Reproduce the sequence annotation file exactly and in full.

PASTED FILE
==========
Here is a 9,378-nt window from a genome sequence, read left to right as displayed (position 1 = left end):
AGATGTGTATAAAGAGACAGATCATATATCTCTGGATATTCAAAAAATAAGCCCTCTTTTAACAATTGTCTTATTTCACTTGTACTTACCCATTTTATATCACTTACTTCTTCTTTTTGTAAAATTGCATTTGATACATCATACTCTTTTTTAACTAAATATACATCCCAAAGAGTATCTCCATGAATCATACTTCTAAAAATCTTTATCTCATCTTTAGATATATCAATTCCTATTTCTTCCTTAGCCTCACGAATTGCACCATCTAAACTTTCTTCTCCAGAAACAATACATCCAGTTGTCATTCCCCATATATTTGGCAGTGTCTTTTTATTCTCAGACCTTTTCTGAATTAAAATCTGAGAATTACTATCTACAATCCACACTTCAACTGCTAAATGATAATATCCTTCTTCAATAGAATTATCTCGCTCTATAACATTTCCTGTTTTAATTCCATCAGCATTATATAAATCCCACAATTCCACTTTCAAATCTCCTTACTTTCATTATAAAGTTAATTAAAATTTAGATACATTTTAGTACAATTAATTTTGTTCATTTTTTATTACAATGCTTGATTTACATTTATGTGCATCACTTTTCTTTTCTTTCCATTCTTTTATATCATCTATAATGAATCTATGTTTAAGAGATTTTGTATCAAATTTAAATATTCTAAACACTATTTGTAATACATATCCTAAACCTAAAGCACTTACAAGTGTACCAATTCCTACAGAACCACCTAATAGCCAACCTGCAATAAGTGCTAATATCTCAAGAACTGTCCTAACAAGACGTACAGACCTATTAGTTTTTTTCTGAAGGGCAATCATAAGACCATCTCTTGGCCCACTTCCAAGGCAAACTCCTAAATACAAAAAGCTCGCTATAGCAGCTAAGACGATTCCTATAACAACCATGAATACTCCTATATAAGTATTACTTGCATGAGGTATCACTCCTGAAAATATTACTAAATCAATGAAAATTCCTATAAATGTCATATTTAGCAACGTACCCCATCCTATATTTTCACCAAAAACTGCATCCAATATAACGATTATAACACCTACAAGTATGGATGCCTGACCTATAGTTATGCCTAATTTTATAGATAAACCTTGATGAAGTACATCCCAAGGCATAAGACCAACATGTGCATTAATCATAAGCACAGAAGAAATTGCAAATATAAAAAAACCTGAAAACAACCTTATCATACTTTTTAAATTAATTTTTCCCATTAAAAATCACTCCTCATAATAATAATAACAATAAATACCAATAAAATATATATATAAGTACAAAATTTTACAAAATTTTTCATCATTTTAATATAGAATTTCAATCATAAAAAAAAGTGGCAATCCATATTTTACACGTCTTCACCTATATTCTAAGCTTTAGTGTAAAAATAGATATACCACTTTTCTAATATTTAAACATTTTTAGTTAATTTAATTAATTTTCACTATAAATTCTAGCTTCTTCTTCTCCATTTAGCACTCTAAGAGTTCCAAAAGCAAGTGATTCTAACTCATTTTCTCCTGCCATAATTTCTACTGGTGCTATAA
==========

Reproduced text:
Here is a 9,378-nt window from a genome sequence, read left to right as displayed (position 1 = left end):
AGATGTGTATAAAGAGACAGATCATATATCTCTGGATATTCAAAAAATAAGCCCTCTTTTAACAATTGTCTTATTTCACTTGTACTTACCCATTTTATATCACTTACTTCTTCTTTTTGTAAAATTGCATTTGATACATCATACTCTTTTTTAACTAAATATACATCCCAAAGAGTATCTCCATGAATCATACTTCTAAAAATCTTTATCTCATCTTTAGATATATCAATTCCTATTTCTTCCTTAGCCTCACGAATTGCACCATCTAAACTTTCTTCTCCAGAAACAATACATCCAGTTGTCATTCCCCATATATTTGGCAGTGTCTTTTTATTCTCAGACCTTTTCTGAATTAAAATCTGAGAATTACTATCTACAATCCACACTTCAACTGCTAAATGATAATATCCTTCTTCAATAGAATTATCTCGCTCTATAACATTTCCTGTTTTAATTCCATCAGCATTATATAAATCCCACAATTCCACTTTCAAATCTCCTTACTTTCATTATAAAGTTAATTAAAATTTAGATACATTTTAGTACAATTAATTTTGTTCATTTTTTATTACAATGCTTGATTTACATTTATGTGCATCACTTTTCTTTTCTTTCCATTCTTTTATATCATCTATAATGAATCTATGTTTAAGAGATTTTGTATCAAATTTAAATATTCTAAACACTATTTGTAATACATATCCTAAACCTAAAGCACTTACAAGTGTACCAATTCCTACAGAACCACCTAATAGCCAACCTGCAATAAGTGCTAATATCTCAAGAACTGTCCTAACAAGACGTACAGACCTATTAGTTTTTTTCTGAAGGGCAATCATAAGACCATCTCTTGGCCCACTTCCAAGGCAAACTCCTAAATACAAAAAGCTCGCTATAGCAGCTAAGACGATTCCTATAACAACCATGAATACTCCTATATAAGTATTACTTGCATGAGGTATCACTCCTGAAAATATTACTAAATCAATGAAAATTCCTATAAATGTCATATTTAGCAACGTACCCCATCCTATATTTTCACCAAAAACTGCATCCAATATAACGATTATAACACCTACAAGTATGGATGCCTGACCTATAGTTATGCCTAATTTTATAGATAAACCTTGATGAAGTACATCCCAAGGCATAAGACCAACATGTGCATTAATCATAAGCACAGAAGAAATTGCAAATATAAAAAAACCTGAAAACAACCTTATCATACTTTTTAAATTAATTTTTCCCATTAAAAATCACTCCTCATAATAATAATAACAATAAATACCAATAAAATATATATATAAGTACAAAATTTTACAAAATTTTTCATCATTTTAATATAGAATTTCAATCATAAAAAAAAGTGGCAATCCATATTTTACACGTCTTCACCTATATTCTAAGCTTTAGTGTAAAAATAGATATACCACTTTTCTAATATTTAAACATTTTTAGTTAATTTAATTAATTTTCACTATAAATTCTAGCTTCTTCTTCTCCATTTAGCACTCTAAGAGTTCCAAAAGCAAGTGATTCTAACTCATTTTCTCCTGCCATAATTTCTACTGGTGCTATAA